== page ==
Tuesday, July 15, 2014

Okinawan Kobudo Weapons' Training in Mesa, Arizona, for Martial Artists & Gardeners

If you are into gardening - the Okinawa kama is hard to beat when it comes to removing weeds. And if you are
into karate, kobudo, and self-defense, the Okinawa kama is a must! Kamajutsu at the Arizona Hombu Dojo, Mesa
Traditionally, kama was developed with other farming implements for self-defense on Okinawa. It became an important weapon due to King Shoshin of Okinawa outlawing ownership of bladed weapons. Some suggest the king was a devout Buddhist and was against violence, but in all likelihood, the king was fearful of an uprising. Even though kama had a blade, these were not considered weapons, but rather farming tools; so the Okinawan peasants converted traditional sickles into weapons of self-defense and trained in secret. Typically, we train with two kama - one in each hand.

If you are into gardening - there is nothing like sharp Okinawa kama for removing weeds from your garden. But if you are into traditional martial arts like many of our adult students at the Arizona Hombu Dojo in Mesa, there is nothing like kama for self-defense. But to protect ourselves and our training partners, we train only with non-shapened kama because we all want to be able to go home and text with all of our digits still attached.

Thursday evenings, members of the Arizona Hombu on Baseline Road on the border of Mesa and Gilbert Arizona in the Phoenix valley train with Okinawan Martial Arts Weapons - just like the Okinawan peasants of the past. Currently (2015), students are training in kama as well as nunchaku. Few other schools teach kama (gardening sickles) which is unfortunate, as kama is a martial arts weapon found in most Sears garden shops. Most Okinawan kama (gama) come as pairs  and are handy to have for any garden or home invaders which are all too common in Arizona.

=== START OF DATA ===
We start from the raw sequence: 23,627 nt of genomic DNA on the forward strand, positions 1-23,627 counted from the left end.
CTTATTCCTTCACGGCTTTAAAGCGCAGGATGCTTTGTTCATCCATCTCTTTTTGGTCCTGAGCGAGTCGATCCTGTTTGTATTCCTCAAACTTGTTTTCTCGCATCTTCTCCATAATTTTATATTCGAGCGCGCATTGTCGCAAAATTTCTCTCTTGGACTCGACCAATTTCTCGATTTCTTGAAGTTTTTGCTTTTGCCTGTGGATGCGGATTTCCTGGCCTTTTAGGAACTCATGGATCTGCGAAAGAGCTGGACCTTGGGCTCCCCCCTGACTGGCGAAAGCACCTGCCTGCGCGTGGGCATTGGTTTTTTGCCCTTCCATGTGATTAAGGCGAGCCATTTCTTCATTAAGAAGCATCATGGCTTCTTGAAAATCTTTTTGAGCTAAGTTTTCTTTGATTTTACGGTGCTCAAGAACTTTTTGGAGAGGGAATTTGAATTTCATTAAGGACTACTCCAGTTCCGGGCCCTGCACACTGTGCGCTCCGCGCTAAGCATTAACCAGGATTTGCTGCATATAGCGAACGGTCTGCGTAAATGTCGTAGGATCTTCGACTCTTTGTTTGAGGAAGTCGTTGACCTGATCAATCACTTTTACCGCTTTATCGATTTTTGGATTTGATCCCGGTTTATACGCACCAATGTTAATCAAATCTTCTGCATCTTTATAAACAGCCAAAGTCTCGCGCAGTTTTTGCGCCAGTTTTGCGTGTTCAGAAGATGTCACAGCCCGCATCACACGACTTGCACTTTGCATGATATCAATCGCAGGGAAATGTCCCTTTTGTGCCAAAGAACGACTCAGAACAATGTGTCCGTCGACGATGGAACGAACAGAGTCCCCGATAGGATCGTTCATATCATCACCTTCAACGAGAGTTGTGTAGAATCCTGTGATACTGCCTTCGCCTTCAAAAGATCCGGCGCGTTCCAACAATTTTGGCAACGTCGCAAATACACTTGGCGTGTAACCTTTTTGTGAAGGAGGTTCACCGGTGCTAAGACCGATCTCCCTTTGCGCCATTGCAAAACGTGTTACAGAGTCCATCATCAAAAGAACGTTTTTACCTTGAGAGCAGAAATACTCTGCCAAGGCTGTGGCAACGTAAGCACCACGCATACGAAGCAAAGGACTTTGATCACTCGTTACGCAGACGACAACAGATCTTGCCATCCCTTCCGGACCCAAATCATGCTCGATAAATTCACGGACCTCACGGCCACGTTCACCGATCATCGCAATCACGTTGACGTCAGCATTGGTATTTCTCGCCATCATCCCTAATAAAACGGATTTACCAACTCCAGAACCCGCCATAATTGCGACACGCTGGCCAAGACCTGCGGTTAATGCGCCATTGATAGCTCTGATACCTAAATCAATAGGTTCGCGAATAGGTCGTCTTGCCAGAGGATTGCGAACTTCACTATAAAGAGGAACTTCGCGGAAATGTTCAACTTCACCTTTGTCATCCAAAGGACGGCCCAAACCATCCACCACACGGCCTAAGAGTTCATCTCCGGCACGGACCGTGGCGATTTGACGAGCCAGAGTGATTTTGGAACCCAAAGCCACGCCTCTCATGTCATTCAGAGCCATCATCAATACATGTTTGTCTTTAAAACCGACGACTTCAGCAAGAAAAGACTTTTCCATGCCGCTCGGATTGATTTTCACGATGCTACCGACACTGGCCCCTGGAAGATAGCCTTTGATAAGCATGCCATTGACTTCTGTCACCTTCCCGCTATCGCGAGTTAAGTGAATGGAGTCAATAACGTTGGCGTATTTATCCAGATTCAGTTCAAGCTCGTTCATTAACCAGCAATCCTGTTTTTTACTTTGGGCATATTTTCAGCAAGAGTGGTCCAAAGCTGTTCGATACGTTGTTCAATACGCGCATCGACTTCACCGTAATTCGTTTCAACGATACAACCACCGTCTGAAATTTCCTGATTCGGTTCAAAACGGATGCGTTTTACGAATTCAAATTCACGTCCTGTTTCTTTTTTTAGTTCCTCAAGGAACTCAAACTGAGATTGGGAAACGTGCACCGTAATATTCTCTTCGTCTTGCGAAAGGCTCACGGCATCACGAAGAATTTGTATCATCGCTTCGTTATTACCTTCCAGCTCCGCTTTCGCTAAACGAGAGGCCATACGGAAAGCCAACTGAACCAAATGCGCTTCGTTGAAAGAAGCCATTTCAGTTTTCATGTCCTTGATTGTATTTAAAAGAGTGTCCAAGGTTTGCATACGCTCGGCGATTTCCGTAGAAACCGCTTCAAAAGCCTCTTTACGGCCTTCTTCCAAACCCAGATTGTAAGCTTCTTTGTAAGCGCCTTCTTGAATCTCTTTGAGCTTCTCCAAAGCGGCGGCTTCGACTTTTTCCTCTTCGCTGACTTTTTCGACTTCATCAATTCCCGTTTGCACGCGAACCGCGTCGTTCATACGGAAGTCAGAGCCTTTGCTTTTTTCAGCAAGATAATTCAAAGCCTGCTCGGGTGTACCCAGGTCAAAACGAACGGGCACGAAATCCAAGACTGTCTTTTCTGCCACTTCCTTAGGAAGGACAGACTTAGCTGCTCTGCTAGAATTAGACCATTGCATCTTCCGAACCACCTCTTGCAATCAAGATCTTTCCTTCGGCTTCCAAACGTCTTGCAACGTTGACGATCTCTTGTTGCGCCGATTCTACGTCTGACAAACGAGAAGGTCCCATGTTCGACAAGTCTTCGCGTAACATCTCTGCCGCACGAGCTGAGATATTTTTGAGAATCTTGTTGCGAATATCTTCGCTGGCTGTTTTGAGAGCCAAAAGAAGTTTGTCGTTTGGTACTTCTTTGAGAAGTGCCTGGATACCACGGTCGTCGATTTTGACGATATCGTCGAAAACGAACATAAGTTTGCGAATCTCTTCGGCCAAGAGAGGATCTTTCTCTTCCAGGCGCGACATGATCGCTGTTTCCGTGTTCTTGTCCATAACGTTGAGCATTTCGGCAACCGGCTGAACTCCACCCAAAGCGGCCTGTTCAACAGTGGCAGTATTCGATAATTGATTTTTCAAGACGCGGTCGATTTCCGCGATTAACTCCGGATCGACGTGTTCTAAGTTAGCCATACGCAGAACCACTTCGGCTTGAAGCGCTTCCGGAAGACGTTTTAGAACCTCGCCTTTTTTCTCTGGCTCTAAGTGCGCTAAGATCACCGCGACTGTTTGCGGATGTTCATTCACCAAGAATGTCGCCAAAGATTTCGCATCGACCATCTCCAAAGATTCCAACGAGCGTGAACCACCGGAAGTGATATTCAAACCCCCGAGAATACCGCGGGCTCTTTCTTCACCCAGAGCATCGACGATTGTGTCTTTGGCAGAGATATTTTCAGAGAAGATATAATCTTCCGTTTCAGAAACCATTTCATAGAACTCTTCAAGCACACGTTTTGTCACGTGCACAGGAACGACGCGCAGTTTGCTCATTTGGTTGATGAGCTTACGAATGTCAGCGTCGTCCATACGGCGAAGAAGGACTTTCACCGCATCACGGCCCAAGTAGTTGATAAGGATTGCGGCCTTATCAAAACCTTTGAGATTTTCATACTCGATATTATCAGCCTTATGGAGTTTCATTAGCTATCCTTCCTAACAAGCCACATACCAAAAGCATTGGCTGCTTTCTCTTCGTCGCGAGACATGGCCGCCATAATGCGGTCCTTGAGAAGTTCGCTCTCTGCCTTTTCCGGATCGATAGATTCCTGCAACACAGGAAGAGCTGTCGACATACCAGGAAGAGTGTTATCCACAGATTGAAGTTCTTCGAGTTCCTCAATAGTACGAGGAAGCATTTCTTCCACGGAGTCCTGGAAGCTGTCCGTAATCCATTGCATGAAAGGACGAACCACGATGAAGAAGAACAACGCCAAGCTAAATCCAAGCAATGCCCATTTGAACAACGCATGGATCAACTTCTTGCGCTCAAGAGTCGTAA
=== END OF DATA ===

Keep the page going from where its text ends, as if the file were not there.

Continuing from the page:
Training with Nunchaku
Ben defends attack by Gavin at the Arizona Hombu during ippon kumite (one step
A modified kama, known as kusarigama is even more rare in martial arts schools because it leaves so many bruises until the student learns to use this complex weapon - its a kama attached to a chain. But at the Arizona Hombu, we teach our students to love gardening. So if you are ever attacked in your garden by a gang of ninjas, you will be thankful you learned to use kama and kusarigama.

When I was 10, I was handed a rusty sickle by my mother and told to go out back and cut weeds. I only wish I would have known something about the kama back in those days, it would have made cutting weeds interesting. 

        Click Here for LOCATION MAP to our Mesa Karate School

Anyway, kama was likely a weapon of the peasant class on Okinawa, simply because it would have been a tool of farmers – something beneath the Pechin class (Okinawan equivalent of Samurai). One of the great controversies of Okinawa karate was how the martial art developed. Many think of karate as a form of self-defense used only by Okinawan bodyguards and royalty, others argue it was a peasant art. The martial art of kobudo argues this was a combat art for peasants.